Photo courtesy of Creatures of the Earth, Flickr CC
Question from Susan: Hi! I was in Napa over the weekend and wondered where all the pretty yellow flowers come from. Are they there for a purpose?Reply: Hi, Susan. Thanks for writing – aren’t they gorgeou? We’re so lucky because as soon as we get some rain after harvest, the wild mustard sprouts and before you know it we’ve got a lovely carpet of yellow flowers. So, they’re volunteers. There are romantic stories of Spanish missionaries marking their path by dropping mustard seed as they worked their way up the California coast. If that’s true, I guess they didn’t realize that it spreads like crazy and could throw them seriously off track! Mostly, we just enjoy the mustard but it does have some benefits. It has a thick, carrot-like root which helps with drainage. And, when you mow it down and turn it under it adds very nice organic matter which improves the soil structure. And there have actually been studies that show that mustard can help control soil pests – nemetodes in particular – which are a problem here in the valley. That’s a nice bonus! People like to say that mustard is a nitrogen fixer but plant scientists say otherwise. If we want nitrogen we’re better off planting legumes like vetch or crimson clover – another pretty flower! This year the mustard bloomed really early, thanks to the October rains. It’s been so dry over the last several weeks that it’s kind of petering out, now, but I expect we’ll get another good bloom after we get some more rain – this week we hope! It’s beginning to look like a drought year. So, that’s the story. The mustard season is fleeting – usually just from about late December to March, so enjoy the pretty yellow flowers while you can! Cheers!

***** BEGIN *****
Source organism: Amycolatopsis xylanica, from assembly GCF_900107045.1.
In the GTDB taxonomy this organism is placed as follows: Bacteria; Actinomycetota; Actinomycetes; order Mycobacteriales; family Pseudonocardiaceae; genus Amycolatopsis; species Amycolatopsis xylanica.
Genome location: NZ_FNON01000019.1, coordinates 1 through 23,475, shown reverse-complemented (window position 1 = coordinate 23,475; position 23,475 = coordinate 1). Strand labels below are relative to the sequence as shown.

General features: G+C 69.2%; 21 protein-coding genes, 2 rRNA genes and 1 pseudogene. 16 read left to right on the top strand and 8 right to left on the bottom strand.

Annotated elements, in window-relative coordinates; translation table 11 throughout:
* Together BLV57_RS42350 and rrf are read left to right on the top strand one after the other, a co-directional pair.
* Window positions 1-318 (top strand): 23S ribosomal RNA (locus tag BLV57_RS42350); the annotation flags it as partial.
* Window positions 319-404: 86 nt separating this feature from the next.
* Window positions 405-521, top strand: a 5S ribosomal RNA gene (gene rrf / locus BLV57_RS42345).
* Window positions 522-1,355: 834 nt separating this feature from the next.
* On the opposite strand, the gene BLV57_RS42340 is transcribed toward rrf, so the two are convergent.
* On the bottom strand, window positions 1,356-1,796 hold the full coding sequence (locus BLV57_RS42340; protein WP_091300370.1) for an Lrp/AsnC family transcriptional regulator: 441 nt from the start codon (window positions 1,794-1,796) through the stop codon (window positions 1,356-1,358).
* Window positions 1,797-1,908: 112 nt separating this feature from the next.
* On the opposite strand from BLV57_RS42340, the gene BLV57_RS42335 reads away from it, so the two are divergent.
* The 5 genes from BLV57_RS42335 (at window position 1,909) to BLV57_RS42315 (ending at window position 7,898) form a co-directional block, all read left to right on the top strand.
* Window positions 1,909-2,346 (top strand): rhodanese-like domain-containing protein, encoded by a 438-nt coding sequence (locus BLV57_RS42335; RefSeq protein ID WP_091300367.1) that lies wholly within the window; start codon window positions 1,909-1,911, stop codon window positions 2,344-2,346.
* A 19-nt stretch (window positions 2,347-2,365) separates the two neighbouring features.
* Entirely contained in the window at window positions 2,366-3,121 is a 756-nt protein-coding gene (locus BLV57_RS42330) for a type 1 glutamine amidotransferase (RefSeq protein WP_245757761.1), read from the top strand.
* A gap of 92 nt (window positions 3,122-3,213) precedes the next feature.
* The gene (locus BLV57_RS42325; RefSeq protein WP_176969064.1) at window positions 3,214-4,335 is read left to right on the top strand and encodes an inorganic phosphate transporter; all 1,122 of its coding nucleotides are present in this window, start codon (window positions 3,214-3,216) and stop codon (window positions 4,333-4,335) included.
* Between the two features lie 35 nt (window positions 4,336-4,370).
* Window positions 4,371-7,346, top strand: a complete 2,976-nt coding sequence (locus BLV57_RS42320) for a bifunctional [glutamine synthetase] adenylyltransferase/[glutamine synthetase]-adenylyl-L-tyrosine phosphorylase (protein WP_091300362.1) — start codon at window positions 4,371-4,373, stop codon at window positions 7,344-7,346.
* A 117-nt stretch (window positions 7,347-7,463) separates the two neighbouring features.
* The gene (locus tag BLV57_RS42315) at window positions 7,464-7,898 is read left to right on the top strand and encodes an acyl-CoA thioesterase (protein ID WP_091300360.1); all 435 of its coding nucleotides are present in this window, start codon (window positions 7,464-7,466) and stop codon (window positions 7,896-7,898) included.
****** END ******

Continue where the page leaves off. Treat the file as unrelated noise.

For a free email subscription go to home page, right column